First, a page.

The old saying says that it's not illegal if you don't get caught. In baseball, sometimes it isn't illegal even if you do.
I'm fairly certain, for instance, that last night, the entire world caught Michael Pineda shamelessly loading the ball up with the gunk he was keeping on his pine-fresh palm. Bud Selig didn't send investigators to the scene of the crime, though, nor is there—to the best of my knowledge—a suspension looming on the horizon. The umpires did their best Sergeant Schultz impression, Pineda claimed it was just dirt, and the Red Sox did their part by deeming it all no big deal.
Thus, despite Pineda having been caught brown-handed, it was like the whole thing never happened.
This shouldn't be any surprise. Advances in broadcast technology have made it so that everyone can see what people on the field always have—pitchers with various foreign substances slathered on their person, compulsively rubbing them all over the ball. Even with instant replay, additional eye-in-the-sky umpires, and HD cameras, though, these mysterious substances go completely ignored. When someone like Pineda cheats so obviously that it has to be acknowledged, it's discussed in terms of a ludicrously weak explanation that all players seem to accept: Loading the ball is not about cheating; it's about getting a grip.
Since it seems like everyone could stand to get a grip on this form of cheating in the majors, let's talk some of the ways pitchers go about getting one. This is a strange thing, existing in a sort of no-man's land. It's not really illegal, since no one gets called out for openly doing it, and yet it's not quite legal, given that no pitcher would ever just waltz out to the mound and set a towel full of pine tar down next to the rosin bag. Pitchers having to act like this is something they could get in trouble for leads to all sorts of chicanery, which at times reaches the level of fine art. To discuss it, we have to know how it's done.
Since it's a popular topic right now, we'll start with pine tar.
Pine tar comes into the locker room in a tube, bottle, and stick, but there is really only one way a pitcher will use it: He'll take the pine tar towel from the hitters' helmet cubby, or have a hitter make an extra towel for him.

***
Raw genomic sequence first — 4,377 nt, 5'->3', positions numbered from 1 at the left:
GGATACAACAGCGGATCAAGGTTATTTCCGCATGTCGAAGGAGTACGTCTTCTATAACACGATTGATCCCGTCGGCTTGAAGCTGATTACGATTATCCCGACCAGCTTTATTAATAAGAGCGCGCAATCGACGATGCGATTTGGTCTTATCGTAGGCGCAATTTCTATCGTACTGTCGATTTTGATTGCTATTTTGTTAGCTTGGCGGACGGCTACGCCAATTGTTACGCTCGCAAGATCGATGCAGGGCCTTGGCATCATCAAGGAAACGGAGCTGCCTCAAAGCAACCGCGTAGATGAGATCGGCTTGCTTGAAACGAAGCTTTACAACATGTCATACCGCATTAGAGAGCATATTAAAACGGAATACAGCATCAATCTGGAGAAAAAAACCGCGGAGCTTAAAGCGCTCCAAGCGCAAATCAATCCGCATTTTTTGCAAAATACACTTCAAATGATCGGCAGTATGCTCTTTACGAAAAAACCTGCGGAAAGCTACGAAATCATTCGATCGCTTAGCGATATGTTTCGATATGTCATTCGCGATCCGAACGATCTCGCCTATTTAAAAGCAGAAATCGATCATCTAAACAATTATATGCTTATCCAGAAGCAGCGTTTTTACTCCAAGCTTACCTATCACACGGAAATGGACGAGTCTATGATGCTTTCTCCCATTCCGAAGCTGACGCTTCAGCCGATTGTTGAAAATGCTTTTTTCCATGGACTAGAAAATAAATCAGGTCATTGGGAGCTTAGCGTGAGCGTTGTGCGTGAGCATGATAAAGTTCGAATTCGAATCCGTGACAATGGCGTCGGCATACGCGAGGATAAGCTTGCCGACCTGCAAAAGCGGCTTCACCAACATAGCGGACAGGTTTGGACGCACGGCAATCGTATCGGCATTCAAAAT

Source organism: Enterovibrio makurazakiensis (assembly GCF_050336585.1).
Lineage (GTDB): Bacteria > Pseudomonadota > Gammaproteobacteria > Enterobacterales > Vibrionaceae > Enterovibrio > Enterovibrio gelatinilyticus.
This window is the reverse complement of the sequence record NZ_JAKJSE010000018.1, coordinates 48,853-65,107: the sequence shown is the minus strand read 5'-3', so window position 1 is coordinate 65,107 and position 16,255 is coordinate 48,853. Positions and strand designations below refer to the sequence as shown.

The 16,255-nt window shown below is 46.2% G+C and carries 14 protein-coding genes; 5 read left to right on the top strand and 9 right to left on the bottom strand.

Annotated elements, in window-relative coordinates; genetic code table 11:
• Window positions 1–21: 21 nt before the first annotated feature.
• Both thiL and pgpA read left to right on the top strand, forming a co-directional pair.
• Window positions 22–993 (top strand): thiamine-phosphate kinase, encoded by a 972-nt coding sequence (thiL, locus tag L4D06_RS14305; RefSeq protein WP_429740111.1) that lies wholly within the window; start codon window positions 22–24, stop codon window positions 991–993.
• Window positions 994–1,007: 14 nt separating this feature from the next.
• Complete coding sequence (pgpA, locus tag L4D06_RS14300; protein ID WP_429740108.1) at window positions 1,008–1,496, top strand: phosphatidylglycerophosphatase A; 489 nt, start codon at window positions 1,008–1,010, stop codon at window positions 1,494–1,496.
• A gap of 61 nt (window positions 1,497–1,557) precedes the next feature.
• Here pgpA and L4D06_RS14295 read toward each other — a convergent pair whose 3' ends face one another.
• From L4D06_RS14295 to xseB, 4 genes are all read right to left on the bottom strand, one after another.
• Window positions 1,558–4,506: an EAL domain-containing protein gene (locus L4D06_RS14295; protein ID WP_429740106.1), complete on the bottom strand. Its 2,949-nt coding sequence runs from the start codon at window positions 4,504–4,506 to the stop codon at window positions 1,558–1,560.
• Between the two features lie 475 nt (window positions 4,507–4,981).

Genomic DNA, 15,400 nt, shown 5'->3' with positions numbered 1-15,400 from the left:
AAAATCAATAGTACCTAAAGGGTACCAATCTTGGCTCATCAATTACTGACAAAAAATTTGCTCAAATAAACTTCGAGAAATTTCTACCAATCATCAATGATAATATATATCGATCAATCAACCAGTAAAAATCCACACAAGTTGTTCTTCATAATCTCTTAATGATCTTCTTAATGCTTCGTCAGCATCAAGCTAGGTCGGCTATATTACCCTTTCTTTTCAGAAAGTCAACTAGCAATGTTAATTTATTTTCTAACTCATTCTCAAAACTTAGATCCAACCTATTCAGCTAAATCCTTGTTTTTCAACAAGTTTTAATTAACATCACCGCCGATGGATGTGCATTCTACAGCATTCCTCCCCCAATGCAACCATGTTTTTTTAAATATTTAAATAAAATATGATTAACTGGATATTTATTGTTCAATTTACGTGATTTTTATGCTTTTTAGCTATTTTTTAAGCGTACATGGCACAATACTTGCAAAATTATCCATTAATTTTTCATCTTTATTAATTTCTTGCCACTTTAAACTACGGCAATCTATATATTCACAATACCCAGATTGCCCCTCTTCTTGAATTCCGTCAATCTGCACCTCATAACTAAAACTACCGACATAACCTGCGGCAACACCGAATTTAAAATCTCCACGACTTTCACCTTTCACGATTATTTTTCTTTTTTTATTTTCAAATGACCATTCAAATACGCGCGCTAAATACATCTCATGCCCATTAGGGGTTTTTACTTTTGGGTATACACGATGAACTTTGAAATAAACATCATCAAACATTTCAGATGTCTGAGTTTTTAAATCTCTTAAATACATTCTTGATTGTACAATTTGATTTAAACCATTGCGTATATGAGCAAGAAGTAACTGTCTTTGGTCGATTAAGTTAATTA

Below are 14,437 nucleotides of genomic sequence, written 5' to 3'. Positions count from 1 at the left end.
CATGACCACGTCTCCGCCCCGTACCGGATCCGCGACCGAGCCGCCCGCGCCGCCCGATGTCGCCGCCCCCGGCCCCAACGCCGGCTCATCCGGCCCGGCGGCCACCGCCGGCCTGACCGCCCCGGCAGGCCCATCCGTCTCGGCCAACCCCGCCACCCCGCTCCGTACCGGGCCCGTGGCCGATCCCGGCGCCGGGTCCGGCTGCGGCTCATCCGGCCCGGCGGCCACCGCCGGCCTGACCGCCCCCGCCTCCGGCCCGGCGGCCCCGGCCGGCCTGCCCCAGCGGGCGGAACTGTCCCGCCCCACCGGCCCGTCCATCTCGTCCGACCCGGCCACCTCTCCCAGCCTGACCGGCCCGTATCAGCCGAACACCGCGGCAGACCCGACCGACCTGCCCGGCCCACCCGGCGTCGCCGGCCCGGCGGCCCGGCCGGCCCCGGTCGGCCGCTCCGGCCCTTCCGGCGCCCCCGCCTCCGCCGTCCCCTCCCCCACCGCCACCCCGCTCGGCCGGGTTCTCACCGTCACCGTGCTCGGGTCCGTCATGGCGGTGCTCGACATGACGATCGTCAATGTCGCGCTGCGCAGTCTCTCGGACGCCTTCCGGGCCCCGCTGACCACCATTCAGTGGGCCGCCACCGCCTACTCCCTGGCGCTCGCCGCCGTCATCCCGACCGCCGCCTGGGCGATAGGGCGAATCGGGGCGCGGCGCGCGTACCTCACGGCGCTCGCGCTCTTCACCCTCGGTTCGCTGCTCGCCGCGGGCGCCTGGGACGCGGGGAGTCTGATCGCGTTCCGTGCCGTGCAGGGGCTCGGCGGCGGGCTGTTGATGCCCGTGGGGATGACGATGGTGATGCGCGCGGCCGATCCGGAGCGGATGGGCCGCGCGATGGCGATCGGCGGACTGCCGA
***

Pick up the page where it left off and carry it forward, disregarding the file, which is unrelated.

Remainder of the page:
Why a towel? Why not just apply the tar straight from the tube or bottle? Because pine tar can get everywhere in a hurry, and the key to using a foreign substance effectively is knowing how much is enough, as more isn't always better.
To do it right, get a towel from a training room, fold it over, tape it together and then continue taping until the outside is lined with athletic or duct tape. Next, fill the inside of the towel with pine tar and fold it over at the center like a book. When you're done, you should have one side of the towel laminated with stripes of tape and the inside bare towel smothered in pine tar. When you close it like a book, the pine tar will make it stick shut.
Make your tar towel big enough that it wraps around a bat handle (or your wrist). Don't overfill it, because you want the tar to be thin, not sludge. It's better to go back to the towel for extra than to overapply. Remember, once you're on the mound you can always go to the rosin bag if you need a little extra tack. Asking a trainer to come out and clean the tar off your fingers, however, is a sure-fire way to get in trouble.
While pine tar's ability to add tack is unquestionable, science has improved on it with the invention of Firm Grip. While I do enjoy calling out ball doctors now that I'm a broadcaster, I won't act like I didn't doctor a baseball myself when I played. When I did, I used Firm Grip.